Entering the tournament LGD Gaming looked like the trendy pick to contend for a World Championship, but KT Rolster is quickly building momentum as a hip new challenger.

The team now holds a firm tie for first place with European squad Origen—who it faces tomorrow morning for the second day of the game.


After barely surviving a wretched season, Cloud9 recovered to qualify for Worlds with a miracle run through the regional qualifier. Traditionally America’s best hop on the World stage, fans weren’t ready to believe they could be that team again, especially after they were placed in a tough group featuring European juggernauts Fnatic, Taiwan’s best ahq e-Sports Club, and China’s dangerous Invictus Gaming.

Today, it faced the latter in what many believed would be an Invictus Gaming victory. But Cloud9 had different plans. While the Chinese team worked to abuse the American’s supposed weakness, top laner An “Balls” Le, the American team proved resilient, playing a scrappy game that forced Invictus Gaming to dance to their tune. Cloud9 marksman Zachary “Sneaky” Scuderi, in particular, controlled the game by tower pushing with strong AD carry champion Tristana. Backed by some amazing team fighting with Azir by mid laner Nicolaj “Incarnation” Jensen, who is finally emerging as a star, Cloud9 took home the win and earned sole possession of first place in their group.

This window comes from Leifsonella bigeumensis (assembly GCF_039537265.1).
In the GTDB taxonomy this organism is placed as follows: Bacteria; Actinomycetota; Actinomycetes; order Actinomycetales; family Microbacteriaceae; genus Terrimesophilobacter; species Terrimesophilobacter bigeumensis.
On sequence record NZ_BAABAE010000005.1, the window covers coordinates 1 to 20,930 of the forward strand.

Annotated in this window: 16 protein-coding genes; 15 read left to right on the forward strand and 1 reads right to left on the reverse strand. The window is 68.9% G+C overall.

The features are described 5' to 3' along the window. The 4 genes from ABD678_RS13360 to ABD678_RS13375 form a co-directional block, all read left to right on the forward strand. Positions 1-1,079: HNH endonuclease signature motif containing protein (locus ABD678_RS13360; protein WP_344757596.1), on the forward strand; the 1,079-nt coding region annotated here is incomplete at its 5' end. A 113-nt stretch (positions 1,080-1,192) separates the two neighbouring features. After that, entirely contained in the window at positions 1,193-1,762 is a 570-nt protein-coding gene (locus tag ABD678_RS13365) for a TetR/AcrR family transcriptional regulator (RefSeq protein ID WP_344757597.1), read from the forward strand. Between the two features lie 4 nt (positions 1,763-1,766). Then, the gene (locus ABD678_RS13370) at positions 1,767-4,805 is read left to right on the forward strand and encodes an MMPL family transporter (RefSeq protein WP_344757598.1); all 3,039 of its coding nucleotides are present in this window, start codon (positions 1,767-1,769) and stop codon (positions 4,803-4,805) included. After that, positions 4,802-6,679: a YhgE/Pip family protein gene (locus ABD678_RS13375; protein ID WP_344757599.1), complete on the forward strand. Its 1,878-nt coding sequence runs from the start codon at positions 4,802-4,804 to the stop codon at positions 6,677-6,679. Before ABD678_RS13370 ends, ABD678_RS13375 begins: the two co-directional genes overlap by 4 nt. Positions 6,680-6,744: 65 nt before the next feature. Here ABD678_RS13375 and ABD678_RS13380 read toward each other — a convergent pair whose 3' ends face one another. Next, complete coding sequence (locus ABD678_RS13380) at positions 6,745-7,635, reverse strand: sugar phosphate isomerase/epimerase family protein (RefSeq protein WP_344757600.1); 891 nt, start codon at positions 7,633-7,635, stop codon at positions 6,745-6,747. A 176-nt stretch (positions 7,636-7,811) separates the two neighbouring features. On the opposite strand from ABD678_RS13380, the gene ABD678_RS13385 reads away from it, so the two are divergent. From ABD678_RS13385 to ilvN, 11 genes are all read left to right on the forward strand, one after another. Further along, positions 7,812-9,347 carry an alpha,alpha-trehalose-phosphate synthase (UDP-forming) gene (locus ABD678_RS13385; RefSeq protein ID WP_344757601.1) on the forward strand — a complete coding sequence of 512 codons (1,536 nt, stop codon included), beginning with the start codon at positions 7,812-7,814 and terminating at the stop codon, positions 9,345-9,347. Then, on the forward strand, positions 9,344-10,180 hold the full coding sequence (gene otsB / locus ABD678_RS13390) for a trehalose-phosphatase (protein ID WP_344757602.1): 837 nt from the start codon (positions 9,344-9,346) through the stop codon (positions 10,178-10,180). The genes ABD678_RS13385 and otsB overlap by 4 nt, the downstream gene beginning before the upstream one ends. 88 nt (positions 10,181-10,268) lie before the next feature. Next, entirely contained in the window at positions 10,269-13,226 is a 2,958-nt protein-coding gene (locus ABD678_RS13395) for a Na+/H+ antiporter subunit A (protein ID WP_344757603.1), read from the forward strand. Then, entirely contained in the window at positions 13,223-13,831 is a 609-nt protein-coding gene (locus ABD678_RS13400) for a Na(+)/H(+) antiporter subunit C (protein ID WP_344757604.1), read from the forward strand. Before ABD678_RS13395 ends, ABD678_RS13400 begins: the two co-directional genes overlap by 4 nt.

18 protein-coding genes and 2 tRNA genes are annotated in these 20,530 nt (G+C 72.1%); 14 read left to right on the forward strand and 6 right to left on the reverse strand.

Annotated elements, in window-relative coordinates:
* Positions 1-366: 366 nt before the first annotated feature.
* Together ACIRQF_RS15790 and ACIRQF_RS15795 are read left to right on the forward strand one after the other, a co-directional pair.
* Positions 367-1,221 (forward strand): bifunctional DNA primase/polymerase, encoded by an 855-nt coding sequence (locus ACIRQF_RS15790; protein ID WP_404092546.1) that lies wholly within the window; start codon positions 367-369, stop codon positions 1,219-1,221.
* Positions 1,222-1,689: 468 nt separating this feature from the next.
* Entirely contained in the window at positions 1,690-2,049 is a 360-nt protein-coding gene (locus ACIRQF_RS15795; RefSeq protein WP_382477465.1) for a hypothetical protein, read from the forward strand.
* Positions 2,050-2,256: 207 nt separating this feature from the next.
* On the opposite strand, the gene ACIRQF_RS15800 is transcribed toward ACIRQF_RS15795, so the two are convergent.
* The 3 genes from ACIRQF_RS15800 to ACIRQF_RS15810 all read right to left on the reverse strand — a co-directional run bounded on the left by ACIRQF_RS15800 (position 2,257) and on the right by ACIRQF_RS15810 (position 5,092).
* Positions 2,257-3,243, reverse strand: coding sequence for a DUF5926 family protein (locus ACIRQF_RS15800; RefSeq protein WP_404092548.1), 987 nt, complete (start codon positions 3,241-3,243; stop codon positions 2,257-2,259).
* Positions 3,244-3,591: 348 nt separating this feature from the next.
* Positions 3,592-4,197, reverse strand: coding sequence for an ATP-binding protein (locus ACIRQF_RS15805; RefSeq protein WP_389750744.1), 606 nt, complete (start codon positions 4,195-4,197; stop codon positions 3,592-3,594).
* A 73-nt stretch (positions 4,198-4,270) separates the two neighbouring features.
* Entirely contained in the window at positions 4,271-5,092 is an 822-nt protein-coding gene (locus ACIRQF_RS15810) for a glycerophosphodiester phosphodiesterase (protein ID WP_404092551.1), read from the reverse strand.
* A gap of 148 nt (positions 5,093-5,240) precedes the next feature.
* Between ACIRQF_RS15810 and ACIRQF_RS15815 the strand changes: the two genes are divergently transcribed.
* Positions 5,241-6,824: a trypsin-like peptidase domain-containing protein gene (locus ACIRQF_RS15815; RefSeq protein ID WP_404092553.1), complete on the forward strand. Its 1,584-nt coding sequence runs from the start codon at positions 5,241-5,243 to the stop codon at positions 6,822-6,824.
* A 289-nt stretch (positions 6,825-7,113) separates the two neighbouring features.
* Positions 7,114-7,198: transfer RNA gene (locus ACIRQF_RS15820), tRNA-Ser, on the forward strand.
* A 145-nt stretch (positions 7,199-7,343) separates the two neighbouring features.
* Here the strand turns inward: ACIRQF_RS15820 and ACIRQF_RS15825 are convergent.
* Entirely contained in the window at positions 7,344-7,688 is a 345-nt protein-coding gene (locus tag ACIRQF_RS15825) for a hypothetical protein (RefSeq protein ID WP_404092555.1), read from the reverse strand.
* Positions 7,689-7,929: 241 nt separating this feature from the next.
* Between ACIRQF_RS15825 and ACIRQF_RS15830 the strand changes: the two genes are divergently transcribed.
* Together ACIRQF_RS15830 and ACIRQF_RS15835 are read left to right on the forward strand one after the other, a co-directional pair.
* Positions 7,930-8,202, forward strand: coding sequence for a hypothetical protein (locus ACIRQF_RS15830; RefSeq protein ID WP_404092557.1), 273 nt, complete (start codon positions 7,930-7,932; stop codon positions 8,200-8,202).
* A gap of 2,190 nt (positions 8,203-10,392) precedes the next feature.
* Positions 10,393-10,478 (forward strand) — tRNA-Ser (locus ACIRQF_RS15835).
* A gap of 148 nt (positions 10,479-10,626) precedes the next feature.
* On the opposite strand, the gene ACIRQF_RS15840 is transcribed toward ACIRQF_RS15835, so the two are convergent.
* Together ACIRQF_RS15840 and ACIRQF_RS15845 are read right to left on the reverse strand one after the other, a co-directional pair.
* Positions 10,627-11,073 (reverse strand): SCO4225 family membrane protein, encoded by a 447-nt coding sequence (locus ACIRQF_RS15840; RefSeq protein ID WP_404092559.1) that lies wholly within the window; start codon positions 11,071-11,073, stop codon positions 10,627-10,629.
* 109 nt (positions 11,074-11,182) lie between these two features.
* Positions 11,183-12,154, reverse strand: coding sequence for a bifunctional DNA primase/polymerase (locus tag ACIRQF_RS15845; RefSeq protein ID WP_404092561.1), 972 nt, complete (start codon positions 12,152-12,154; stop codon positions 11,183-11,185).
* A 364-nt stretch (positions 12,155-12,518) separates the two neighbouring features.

It was a winding road to get here, but just like at past World events, you can’t bet against Cloud9.

Three Down


With recent changes in Riot Games’ 5.16 patch for League of Legends, the “juggernaut” meta was introduced. Top laners Darius and Garen and reworked bot lane carry Mordekaiser and jungler Skarner received significant buffs. Most of these champions are now easily more able to stick to their opponents, while being tanky and delivering a good amount of damage.

Darius has seen a high amount of bans or play this week at Worlds, but without much success. Teams seem to have figured out how to counter the deadly carry.

Today only Cloud9 managed to win with Darius out of four games where he was picked. Teams were able to counter Darius by not giving him opportunities to get a lead or by exploiting his lack of mobility, making him a lemon in late game team fights. SK Telecom T1 top laner MaRin showed that Renekton is a solid counterpick, while Origen kept him bogged down with Anivia’s slows and Kalista’s movement.

Overall Darius is 6-5 at the tournament and banned out in many of the games where he wasn’t picked, but even in his wins his impact was often minimal. Teams would do well to swap their picks, or at least place lower priority on what was thought to be a dangerous top laner.


In many ways 2015 is the year of China in League of Legends. The region made headlines by signing away many of Korea’s top talents in the offseason, and it produced results on the Summoner’s Rift when EDward Gaming beat SK Telecom T1 at the Midseason Invitational and ascended the throne as the best team in the world at the time.